Olson v. Standard Marine Ins. Co.

Annotate this Case
[Civ. No. 18398. Second Dist., Div. Three. Feb. 7, 1952.]

CLARA OLSON et al., Plaintiffs and Appellants, v. STANDARD MARINE INSURANCE COMPANY, LTD. (a Corporation), Defendant and Appellant; HIRSCHFIELD INSURANCE AGENCY, INC., (a Corporation) et al., Respondents.

COUNSEL

Irwin R. Buchalter and Jerry Nemer for Plaintiffs and Appellants.

Fulcher & Wynn and Walter R. Trinkaus for Defendant and Appellant.

Spray, Gould & Bowers for Respondents.

OPINION

VICKERS, J. pro tem.

On December 5, 1947, the defendant insurance company issued its "Jewelry- Fur Floater" insurance policy reciting that it "Does Insure Mrs. Clara Olson Hereinafter called the Assured, Whose address is 649 Jones Street San Francisco, California ... to an amount not exceeding Eighteen Thousand Seven Hundred Twenty and No/100 Dollars On Jewelry and/or Furs, as per schedule attached, the property of the Assured and members of his or her family of the same domicile, whilst in all situations, against All Risks. ..." (Italics ours.) Attached to the policy was a schedule which itemized the articles covered and the amount of coverage for each. The policy also contained certain conditions. Those that are material to this proceeding will be referred to hereafter. On February 26, 1948, the defendant insurance company issued extended endorsement No. 1 whereby it insured a Hamilton diamond wrist watch and bracelet in the sum of $4,500. This recited "Issued to Mrs. Clara Olson" and was attached to the above policy.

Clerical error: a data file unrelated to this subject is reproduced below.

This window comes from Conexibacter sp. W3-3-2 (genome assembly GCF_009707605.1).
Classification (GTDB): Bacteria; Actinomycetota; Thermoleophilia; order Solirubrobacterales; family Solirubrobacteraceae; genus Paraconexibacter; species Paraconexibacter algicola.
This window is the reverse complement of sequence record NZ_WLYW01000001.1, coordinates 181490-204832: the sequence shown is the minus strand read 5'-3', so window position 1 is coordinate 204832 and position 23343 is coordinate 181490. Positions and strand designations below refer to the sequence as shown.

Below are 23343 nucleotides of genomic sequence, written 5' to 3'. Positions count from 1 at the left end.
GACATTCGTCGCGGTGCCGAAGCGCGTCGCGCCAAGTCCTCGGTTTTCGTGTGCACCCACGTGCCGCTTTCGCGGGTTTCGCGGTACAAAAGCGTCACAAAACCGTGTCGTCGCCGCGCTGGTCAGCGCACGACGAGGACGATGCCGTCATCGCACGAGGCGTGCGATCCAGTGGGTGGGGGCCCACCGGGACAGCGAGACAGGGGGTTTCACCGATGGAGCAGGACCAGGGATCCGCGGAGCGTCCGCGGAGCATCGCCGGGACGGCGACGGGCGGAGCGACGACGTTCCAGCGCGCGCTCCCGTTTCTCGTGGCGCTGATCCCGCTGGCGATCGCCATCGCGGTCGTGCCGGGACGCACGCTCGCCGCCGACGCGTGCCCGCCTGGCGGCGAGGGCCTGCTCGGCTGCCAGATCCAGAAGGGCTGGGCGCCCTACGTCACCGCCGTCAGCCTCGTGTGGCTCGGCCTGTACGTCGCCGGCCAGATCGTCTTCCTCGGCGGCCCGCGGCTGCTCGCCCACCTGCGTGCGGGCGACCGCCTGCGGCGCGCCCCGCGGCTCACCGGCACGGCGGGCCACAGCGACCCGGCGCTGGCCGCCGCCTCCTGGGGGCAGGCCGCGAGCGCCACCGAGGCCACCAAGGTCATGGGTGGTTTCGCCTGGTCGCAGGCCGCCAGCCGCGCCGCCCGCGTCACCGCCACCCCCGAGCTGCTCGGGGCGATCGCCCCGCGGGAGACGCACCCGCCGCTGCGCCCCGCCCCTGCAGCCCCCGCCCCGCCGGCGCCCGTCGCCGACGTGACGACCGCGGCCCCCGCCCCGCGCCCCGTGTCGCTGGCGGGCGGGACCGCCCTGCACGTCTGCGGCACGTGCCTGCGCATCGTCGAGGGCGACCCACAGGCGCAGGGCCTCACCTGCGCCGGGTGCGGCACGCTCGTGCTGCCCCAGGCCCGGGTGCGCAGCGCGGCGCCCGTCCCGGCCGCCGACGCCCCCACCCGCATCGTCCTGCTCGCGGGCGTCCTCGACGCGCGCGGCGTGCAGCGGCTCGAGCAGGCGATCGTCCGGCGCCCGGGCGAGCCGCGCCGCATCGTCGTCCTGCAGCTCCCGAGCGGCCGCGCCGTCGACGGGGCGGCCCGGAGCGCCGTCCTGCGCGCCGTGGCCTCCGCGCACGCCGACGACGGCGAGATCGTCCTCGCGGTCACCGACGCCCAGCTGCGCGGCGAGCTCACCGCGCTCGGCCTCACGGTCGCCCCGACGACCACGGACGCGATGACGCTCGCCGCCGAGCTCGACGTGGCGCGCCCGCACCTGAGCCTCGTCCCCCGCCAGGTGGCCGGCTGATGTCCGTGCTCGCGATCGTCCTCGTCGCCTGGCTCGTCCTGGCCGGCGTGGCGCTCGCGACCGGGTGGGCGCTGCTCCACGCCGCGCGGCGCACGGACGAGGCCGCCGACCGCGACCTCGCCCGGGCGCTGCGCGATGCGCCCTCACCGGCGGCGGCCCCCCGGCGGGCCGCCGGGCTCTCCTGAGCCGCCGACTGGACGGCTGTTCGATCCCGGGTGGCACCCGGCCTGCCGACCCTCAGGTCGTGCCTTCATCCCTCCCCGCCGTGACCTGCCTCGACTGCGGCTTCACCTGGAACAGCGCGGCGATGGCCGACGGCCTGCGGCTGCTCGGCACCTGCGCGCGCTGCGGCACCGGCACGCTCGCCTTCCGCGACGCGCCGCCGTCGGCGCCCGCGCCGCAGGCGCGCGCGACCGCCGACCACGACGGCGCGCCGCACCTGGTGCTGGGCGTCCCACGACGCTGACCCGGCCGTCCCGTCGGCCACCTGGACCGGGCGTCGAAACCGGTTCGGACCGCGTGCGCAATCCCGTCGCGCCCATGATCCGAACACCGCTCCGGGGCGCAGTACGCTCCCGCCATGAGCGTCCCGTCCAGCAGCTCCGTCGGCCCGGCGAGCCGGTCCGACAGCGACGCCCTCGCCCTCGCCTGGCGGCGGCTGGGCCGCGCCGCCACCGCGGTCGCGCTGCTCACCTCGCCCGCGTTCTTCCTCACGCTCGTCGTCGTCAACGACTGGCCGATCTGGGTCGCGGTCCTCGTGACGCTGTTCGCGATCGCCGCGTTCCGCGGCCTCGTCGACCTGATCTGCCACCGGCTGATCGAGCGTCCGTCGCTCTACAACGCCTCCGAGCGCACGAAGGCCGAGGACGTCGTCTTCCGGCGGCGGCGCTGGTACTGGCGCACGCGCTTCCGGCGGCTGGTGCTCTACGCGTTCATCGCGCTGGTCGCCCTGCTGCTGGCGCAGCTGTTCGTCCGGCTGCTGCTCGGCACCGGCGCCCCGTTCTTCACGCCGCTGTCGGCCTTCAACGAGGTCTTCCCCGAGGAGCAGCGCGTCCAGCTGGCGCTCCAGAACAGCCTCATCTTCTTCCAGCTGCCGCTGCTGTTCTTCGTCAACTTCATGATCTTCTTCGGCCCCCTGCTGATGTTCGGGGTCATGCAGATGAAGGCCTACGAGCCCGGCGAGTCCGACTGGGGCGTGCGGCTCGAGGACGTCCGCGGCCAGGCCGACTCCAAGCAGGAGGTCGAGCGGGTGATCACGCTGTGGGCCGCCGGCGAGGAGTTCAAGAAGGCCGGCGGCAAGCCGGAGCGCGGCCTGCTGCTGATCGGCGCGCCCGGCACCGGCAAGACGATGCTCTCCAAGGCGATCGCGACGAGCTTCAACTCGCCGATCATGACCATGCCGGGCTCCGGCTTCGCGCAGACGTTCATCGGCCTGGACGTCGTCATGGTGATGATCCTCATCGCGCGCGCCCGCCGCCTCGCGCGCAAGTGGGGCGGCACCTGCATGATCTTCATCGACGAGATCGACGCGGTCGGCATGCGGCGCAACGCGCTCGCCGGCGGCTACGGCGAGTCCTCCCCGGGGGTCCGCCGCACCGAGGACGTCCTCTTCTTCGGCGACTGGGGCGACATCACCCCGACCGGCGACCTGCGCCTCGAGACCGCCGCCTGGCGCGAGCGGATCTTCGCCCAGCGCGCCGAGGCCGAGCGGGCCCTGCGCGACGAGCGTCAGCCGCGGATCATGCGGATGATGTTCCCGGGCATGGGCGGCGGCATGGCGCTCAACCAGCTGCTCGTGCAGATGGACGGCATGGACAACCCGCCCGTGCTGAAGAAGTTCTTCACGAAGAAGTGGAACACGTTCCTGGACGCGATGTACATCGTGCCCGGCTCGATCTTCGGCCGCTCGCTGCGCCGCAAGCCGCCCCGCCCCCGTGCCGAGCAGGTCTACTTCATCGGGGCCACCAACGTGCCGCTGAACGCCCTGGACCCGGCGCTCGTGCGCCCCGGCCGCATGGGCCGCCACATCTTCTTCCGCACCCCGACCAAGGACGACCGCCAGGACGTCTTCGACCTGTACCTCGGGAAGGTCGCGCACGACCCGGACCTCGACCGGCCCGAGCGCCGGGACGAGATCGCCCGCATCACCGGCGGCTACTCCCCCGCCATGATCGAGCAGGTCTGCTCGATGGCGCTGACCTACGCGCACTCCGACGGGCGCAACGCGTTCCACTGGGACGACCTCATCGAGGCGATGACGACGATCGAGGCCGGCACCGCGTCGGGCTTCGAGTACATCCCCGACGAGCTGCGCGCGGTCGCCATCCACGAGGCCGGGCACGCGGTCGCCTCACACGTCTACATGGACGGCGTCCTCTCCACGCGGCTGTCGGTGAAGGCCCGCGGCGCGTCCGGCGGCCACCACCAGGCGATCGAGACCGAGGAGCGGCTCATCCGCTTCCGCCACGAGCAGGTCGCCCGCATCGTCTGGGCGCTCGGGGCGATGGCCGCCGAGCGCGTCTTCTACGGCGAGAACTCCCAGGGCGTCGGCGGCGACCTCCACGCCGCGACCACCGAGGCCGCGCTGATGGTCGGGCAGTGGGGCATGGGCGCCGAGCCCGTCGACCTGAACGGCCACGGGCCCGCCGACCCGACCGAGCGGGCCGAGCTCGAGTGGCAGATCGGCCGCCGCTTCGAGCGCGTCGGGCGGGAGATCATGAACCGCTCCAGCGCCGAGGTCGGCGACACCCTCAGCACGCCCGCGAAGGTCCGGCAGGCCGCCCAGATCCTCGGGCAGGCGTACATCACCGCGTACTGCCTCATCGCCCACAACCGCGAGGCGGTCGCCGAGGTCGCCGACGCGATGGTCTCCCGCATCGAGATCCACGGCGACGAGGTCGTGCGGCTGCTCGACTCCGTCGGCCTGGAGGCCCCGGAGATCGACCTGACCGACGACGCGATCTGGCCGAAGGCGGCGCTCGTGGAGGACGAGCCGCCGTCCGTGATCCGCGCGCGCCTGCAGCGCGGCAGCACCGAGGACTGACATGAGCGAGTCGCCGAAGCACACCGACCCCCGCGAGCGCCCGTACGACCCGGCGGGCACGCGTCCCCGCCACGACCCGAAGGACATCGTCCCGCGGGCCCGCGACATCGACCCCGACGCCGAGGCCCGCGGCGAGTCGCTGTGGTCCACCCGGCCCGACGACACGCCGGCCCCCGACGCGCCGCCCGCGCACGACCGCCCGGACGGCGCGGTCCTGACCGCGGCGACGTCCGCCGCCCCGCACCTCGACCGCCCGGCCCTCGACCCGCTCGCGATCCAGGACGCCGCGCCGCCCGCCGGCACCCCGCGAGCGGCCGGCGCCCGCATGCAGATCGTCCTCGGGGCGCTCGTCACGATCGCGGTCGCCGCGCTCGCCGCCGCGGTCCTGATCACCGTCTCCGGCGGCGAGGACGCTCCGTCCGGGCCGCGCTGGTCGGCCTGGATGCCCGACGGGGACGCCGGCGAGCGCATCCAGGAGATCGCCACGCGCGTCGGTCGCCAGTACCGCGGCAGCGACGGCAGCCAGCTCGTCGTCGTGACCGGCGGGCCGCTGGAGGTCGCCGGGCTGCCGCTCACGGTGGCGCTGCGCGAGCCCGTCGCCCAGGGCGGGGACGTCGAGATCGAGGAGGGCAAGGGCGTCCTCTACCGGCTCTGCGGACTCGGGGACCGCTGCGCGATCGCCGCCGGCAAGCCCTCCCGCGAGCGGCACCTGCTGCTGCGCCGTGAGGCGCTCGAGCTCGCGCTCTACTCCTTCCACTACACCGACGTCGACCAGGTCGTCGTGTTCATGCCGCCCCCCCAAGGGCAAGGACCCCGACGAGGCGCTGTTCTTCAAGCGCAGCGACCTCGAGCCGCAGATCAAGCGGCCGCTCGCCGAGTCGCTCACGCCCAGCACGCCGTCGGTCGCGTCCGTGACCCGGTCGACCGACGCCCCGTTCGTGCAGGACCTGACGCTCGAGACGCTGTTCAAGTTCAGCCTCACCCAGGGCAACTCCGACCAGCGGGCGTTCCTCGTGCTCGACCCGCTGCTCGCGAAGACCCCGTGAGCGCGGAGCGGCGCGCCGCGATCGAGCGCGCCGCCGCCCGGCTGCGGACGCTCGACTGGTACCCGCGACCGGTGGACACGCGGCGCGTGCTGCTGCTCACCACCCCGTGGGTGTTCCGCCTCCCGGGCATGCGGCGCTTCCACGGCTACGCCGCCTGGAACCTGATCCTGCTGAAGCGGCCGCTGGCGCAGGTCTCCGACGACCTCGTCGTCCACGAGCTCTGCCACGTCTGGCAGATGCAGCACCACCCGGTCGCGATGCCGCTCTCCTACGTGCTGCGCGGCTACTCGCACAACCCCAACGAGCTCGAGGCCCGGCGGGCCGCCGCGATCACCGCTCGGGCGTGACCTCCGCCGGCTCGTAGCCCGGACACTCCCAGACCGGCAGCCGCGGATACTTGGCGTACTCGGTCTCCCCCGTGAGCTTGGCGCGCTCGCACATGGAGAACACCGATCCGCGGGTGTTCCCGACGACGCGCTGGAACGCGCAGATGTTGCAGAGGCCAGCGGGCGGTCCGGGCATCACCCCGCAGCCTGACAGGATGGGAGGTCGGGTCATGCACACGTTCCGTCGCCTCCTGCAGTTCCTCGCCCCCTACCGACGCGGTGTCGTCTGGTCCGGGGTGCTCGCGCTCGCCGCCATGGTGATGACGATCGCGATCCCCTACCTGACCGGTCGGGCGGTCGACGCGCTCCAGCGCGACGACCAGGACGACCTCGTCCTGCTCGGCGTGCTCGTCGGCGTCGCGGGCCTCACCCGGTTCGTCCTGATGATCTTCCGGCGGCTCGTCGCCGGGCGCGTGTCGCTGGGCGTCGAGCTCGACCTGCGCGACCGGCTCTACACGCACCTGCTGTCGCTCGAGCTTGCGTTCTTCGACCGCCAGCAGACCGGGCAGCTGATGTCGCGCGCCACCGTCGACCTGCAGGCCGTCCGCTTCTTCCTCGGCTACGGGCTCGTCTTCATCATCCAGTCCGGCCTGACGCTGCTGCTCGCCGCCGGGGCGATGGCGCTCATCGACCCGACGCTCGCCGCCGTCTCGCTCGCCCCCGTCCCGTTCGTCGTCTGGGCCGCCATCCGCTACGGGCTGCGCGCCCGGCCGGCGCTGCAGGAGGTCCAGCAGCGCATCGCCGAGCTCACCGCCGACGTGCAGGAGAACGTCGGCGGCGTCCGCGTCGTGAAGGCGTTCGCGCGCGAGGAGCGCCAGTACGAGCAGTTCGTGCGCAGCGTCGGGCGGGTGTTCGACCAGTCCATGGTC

On July 12, 1948, certain of the articles listed on the above schedule and on the endorsement were stolen from an apartment in Los Angeles then occupied by Clara Olson's daughter, the plaintiff, Madalynne Paul, who on June 1, 1948, had subleased it from her fiancé, George Miller. The loss was promptly reported by respondent's agent to the defendant insurance company's agent. On September 1, 1948, the defendant addressed a letter to the plaintiff Olson at her San Francisco address, stating that it "elects to rescind the ... contract of insurance from the date said contract was entered into ... on account of various concealments and misrepresentation made in connection with the issuance of said policy. ..." Enclosed with the letter as received by the plaintiff Olson was appellant's check in the full amount of the premium theretofore paid by her. On November 10, 1948, plaintiff Olson returned this check to appellant, together with a notice of rejection of its attempted rescission.